Suicide Squads: The Men and Machines of World War II Special Operations
by Richard O'Neill
Originally published in 1981 as
Salamander Books, 1999, 272 pages
Although most people associate Japan's suicide attacks in
World War II with kamikaze planes, the Japanese Navy and Army used many more
types of suicide attack weapons. The military deployed kaiten (manned
torpedoes), explosive motorboats, ōka (piloted glider bombs), and midget
submarines. At war's end, the military had plans to use other types of suicide
attacks in defense of the home islands, such as suicide frogmen (fukuryū) who
were to destroy landing craft with an explosive charge mounted on top of a
bamboo pole. Suicide Squads provides details regarding the various types
of special attack or suicide weapons developed by Japan. In addition, about one
third of the book covers suicidal and semi-suicidal weapons used by countries
other than Japan in World War II.
This thoroughly researched book has several sections that
provide fascinating facts about weapons not covered in detail by most other
books on Japan's kamikaze operations and other suicidal weapons. For example,
the 25 pages devoted to Japan's explosive motorboats, the Navy's shinyō
("ocean shaker") and the Army's maru-ni ("capacious boat"),
provide a detailed history of this suicidal weapon little known to most
readers. Although the hundreds of explosive motorboats deployed by Japan scored
some limited successes, they encountered heavy gunfire from Allied ships that
stopped most of them. Others met with accidents, such as when one boat's engine
caught fire, which led to explosions that wiped out the other boats tightly
packed together in a cave and killed most of the pilots.
Even though this book has some interesting parts, most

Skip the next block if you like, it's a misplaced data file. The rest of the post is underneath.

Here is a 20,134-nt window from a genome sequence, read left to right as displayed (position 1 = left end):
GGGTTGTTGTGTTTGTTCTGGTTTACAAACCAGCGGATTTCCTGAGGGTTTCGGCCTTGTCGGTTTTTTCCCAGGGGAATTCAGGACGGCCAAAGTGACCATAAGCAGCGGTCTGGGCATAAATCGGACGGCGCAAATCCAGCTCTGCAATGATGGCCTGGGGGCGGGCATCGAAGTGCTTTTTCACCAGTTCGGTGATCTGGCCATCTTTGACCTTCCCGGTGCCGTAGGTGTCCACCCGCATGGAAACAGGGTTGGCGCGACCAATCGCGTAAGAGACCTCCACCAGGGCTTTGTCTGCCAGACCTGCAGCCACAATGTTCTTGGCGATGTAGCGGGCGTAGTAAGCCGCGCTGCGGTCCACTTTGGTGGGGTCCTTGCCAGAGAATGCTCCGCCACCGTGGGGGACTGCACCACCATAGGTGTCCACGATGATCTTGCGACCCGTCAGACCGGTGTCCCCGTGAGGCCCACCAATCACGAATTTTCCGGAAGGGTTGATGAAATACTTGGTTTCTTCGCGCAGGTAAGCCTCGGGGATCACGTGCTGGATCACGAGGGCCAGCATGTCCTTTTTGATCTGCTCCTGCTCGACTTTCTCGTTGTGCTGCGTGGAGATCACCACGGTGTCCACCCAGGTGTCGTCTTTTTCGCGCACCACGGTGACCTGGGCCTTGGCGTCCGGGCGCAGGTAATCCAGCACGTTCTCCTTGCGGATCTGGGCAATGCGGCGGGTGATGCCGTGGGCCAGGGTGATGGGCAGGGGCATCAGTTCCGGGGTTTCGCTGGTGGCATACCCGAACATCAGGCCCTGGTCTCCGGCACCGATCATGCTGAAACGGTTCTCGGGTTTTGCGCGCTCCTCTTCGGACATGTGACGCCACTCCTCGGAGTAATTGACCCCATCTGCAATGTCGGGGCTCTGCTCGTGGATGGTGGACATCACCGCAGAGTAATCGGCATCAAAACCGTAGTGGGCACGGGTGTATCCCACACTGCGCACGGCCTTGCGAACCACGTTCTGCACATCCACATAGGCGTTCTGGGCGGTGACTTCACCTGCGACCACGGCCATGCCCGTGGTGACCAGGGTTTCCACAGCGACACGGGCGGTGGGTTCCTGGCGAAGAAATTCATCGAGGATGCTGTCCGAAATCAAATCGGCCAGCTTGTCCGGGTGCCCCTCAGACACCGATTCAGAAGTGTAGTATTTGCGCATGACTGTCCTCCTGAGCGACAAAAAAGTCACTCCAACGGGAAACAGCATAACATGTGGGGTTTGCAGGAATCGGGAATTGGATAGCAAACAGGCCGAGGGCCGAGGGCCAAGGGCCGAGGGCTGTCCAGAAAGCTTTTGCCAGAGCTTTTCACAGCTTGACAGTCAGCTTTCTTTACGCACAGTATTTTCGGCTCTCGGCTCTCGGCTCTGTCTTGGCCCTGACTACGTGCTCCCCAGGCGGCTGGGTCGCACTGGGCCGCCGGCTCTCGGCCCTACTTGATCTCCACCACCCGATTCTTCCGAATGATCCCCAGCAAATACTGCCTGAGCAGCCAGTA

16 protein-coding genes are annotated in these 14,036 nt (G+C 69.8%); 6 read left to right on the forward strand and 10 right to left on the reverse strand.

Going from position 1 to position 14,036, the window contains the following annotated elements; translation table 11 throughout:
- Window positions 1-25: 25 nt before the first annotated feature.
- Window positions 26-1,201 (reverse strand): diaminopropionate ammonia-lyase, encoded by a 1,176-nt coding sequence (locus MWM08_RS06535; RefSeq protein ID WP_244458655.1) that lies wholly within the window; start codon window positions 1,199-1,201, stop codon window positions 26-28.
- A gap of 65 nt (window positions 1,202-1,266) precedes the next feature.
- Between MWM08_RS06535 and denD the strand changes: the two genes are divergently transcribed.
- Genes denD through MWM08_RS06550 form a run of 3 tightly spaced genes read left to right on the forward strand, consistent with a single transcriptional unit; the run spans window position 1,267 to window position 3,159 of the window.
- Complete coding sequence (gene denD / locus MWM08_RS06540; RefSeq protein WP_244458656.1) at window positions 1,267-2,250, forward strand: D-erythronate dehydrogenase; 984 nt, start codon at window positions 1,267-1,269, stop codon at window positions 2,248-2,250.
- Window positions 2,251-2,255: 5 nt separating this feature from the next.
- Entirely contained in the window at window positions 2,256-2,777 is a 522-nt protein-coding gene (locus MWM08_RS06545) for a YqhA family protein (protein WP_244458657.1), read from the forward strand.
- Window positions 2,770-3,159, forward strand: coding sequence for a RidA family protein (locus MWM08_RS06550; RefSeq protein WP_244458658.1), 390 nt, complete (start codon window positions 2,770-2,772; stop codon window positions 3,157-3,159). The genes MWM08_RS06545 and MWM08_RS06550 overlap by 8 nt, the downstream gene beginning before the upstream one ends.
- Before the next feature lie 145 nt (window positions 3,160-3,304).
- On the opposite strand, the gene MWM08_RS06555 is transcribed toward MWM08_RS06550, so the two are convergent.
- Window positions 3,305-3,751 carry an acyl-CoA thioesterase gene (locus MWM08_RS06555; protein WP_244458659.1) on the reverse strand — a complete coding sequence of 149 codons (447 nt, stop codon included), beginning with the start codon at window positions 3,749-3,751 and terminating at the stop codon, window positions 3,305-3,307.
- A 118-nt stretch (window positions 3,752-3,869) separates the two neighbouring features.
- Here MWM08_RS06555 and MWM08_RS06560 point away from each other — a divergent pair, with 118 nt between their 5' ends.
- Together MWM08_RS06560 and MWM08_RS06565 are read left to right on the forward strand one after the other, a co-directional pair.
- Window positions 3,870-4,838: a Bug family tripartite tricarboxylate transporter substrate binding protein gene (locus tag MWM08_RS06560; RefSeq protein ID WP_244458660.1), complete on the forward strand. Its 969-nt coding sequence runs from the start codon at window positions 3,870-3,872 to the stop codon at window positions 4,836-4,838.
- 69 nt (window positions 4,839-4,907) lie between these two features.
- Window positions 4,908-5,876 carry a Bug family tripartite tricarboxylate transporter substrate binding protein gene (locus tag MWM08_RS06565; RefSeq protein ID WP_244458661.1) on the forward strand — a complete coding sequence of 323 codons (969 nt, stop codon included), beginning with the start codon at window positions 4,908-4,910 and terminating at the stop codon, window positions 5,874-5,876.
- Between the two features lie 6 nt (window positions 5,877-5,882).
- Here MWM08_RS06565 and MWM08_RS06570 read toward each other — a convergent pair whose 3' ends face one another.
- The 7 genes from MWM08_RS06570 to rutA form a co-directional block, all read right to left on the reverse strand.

readers will have a very difficult time making it through the many facts, such
as weapon sizes, weights, speeds, propulsion methods, explosives, and numbers
produced. The many details make this a great reference work, but they will
prevent most readers from reading it from cover to cover.
O'Neill explains in the Preface that Suicide Squads
deals with weapons purposely designed to be suicidal or semi-suicidal, which
means the chance of survival of the person making the attack with the weapon
was extremely small. No country other than Japan acknowledged a military policy
espousing the use of suicidal weapons. Many of the German, Italian, and British
weapons introduced in this book have similarities to Japanese suicidal weapons,
but they were not deployed officially as suicidal weapons. Most of these non-Japanese
weapons, such as midget submarines, explosive motorboats, and manned torpedoes,
never got past the development or testing stage.
The chapter on aerial weapons covers the evolution of
Japan's kamikaze operations, but O'Neill refers readers to other books (e.g., The
Divine Wind by Inoguchi and Nakajima) that cover kamikaze history in more
detail. The book Suicide Squads focuses on the variety of suicidal
weapons used by Japan and other countries rather than providing an in-depth
history of Japan's aerial kamikaze attacks. Also, the book concentrates on
military details and includes few personal stories.
This well-researched study makes an excellent reference.
O'Neill's objective presentation and insightful comments will greatly assist
readers who want to understand Japan's suicide attacks in World War II.
Although O'Neill does not include any Japanese sources in the Bibliography, he
mentions in the Acknowledgements section that he received assistance and
information from several former officers in Japan's special attack forces.
Although he presents the material in an unbiased manner, the Acknowledgements
section has a very controversial recommendation, ". . . I respectfully
urge the Government of Japan to restore state support to Yasukuni Shrine, where
the men to whom Japan owes so great a debt are honoured" (p. 9). Yasukuni
has become of symbol of Japanese wartime aggression and atrocities to many
Chinese, Koreans, and other Asians, and many people question why several war
criminals are enshrined there.
2001 Lyons Press edition